I wanted to ask you about your song Strong Woman, about whether or not when you’re writing a song like this, are you consciously thinking of the people who are going to listen to it? Are you writing those words down and imagining young queer girls, or just queer people, eventually hearing that song, and how it’ll affect them, or how much power a song like that can hold for someone who hears it at the right time?

Yeah, that’s a great question. I don’t think so. At the time I’m writing the song I guess I’m just trying to get clear around what I’m saying. That song is really about acknowledging that there’s so much condition and negation of being queer, or being a woman, of growing up just to start with. And I guess also just a celebration of the fact that I was lucky enough to have such a strong role model as a mother who as I say, wanted respect more than love. Most of us want to be loved, it’s a pretty huge thing. Sometimes commanding respect doesn’t necessarily mean that people like you, and you have to come up against criticism. It’s a really personal song about what it’s like to grow up queer, a woman, and also celebrating the incredible matriarchy that I have come from. I think when you write from a place that’s true and and meaningful to you then chances are other people are going to connect on some level, because we all have a lot of similar experiences in this world. I think that’s one of the really beautiful things about creating art, and music, and literature, and sculpture, and painting, film and television; is that we go to those things to see ourselves reflected back. When you do see yourself reflected, you feel less alone and I think it can also inspire you and help you to think bigger. I think a lot of art helps people through periods of their life where they look to those things for comfort and inspiration.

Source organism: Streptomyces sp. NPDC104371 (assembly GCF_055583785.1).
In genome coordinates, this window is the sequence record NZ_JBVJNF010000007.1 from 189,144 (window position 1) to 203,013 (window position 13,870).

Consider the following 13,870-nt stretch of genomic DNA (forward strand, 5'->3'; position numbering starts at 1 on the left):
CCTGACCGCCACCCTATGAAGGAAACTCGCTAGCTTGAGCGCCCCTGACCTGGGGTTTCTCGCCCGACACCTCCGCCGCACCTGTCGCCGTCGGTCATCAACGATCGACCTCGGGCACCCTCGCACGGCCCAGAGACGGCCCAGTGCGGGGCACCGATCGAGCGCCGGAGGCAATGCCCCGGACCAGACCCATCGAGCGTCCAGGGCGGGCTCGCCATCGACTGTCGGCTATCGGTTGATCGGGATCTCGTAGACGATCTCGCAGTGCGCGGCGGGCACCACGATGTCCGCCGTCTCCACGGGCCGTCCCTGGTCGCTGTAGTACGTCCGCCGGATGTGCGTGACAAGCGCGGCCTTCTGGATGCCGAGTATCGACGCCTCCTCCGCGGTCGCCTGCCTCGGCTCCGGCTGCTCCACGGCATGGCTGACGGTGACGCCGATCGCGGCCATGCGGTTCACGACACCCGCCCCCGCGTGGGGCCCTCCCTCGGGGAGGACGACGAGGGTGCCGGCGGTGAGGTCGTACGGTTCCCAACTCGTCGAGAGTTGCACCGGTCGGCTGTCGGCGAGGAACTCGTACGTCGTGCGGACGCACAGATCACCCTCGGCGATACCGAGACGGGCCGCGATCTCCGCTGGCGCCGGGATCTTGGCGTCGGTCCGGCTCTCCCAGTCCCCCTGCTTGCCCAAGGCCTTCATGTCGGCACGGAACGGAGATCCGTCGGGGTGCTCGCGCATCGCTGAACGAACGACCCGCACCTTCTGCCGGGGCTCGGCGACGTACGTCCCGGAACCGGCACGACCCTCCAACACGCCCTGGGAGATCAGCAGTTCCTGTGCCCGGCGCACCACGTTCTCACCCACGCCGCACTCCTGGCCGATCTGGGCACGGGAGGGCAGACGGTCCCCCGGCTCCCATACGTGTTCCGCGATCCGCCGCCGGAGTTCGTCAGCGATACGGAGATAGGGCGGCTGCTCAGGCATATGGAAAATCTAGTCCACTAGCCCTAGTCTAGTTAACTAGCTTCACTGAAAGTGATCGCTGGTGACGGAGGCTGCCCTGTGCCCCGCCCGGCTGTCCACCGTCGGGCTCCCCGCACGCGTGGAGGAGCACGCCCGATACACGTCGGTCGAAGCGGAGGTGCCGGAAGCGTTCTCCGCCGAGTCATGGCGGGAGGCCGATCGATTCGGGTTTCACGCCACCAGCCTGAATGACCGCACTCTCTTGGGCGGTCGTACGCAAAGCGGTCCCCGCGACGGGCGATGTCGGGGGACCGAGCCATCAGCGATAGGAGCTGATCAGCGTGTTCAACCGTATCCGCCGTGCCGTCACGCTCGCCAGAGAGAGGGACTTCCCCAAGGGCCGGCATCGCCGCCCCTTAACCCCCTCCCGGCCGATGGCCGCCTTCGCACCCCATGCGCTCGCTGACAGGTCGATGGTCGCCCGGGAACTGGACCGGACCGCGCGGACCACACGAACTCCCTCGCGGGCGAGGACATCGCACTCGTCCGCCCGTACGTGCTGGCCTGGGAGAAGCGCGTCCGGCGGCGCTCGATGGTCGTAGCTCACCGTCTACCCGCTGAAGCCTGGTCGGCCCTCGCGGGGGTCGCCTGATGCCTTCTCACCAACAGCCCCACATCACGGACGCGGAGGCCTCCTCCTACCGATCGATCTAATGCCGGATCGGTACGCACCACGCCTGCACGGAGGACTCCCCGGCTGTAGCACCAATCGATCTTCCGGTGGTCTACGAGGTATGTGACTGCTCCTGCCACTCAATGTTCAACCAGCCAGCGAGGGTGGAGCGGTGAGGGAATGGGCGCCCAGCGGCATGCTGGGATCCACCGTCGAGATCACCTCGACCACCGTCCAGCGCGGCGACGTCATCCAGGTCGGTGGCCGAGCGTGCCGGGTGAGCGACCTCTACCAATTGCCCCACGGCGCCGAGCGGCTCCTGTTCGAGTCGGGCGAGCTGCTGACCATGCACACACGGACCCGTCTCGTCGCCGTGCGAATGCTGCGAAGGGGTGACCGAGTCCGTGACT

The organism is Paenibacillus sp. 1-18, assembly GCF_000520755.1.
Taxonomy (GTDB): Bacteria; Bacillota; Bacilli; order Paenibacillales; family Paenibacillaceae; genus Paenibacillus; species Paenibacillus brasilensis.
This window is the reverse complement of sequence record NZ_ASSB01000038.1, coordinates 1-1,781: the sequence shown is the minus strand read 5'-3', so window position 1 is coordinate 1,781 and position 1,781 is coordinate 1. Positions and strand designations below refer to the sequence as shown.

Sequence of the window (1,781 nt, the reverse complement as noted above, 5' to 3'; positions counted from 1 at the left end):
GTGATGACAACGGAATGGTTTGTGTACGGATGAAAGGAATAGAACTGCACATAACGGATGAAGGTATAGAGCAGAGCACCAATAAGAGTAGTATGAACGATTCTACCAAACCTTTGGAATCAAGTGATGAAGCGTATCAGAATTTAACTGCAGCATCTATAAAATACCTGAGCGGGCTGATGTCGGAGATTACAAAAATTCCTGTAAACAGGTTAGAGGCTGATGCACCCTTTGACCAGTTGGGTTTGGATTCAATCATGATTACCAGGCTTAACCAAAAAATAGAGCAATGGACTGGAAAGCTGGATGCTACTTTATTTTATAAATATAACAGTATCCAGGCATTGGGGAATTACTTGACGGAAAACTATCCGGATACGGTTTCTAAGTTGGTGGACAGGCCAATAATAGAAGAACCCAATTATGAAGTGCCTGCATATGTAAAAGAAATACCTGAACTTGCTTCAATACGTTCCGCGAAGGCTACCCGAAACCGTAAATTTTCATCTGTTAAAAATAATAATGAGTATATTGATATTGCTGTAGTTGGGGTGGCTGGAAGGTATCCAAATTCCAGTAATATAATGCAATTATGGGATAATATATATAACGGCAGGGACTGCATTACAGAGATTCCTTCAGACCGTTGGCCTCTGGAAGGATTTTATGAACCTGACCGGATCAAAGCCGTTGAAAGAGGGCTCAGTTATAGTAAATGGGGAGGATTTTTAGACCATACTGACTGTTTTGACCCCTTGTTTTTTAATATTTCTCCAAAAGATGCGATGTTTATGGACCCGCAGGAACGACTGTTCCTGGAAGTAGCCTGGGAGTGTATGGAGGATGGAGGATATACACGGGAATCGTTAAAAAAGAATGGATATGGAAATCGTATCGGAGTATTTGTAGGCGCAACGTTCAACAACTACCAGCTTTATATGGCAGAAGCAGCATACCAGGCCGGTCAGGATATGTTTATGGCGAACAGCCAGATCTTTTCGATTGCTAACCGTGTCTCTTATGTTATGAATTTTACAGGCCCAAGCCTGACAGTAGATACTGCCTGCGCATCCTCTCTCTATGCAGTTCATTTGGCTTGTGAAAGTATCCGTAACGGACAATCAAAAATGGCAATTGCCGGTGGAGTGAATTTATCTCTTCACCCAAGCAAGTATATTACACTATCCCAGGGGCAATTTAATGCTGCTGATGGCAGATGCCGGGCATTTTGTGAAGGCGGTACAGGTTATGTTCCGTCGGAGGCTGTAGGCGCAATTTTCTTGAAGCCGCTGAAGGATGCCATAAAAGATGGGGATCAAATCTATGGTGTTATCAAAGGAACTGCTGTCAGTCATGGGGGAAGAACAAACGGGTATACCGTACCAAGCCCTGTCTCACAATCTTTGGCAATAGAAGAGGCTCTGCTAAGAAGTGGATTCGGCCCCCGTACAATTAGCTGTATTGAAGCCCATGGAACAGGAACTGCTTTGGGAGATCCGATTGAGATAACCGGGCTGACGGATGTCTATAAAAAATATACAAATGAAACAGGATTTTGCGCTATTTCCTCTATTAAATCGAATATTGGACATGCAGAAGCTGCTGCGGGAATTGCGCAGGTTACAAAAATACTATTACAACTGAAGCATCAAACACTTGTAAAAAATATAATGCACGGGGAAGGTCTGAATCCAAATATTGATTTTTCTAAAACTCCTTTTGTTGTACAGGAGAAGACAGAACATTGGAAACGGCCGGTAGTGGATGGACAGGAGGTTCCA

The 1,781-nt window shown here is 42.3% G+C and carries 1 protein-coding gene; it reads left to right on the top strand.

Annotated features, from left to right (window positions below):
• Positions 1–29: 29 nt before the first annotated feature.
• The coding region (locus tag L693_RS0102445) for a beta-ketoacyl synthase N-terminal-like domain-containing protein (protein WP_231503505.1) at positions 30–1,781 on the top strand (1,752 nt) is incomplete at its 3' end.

That’s really true. What is it like then to be creating art and music with your partner (Courtney Barnett)? Because it is art, and your songs are autobiographical, and about one another, and very personal, and then you’re broadcasting that to audiences, and you’re doing it together a lot of the time. Is that just even more beautiful? Does it have challenges with it as well?

Look I think it’s a mixed bag, I think it definitely can be challenging and I think at the same point as an artist your commitment is to I think, the truth, you know. The truth of your lived experience and drawing from that. That’s what creates a great artist. You know people talk about ‘develop your voice’ as an artist, well developing that voice is living a rich life, and then examining it and talking about it. Examining the life that you’ve lived or are living. The conditions that you live under. To not talk about aspects of our experience, my experience of being an artist in a relationship with another artist and the challenges of that kind of relationship, to not talk about that would be very odd for me.

I think there’s a lot of respect both ways that there’s probably going to be things said in songs that you don’t necessarily want to hear, let alone the rest of the world [laughs], but there’s so much more freedom in being transparent and open and in touch.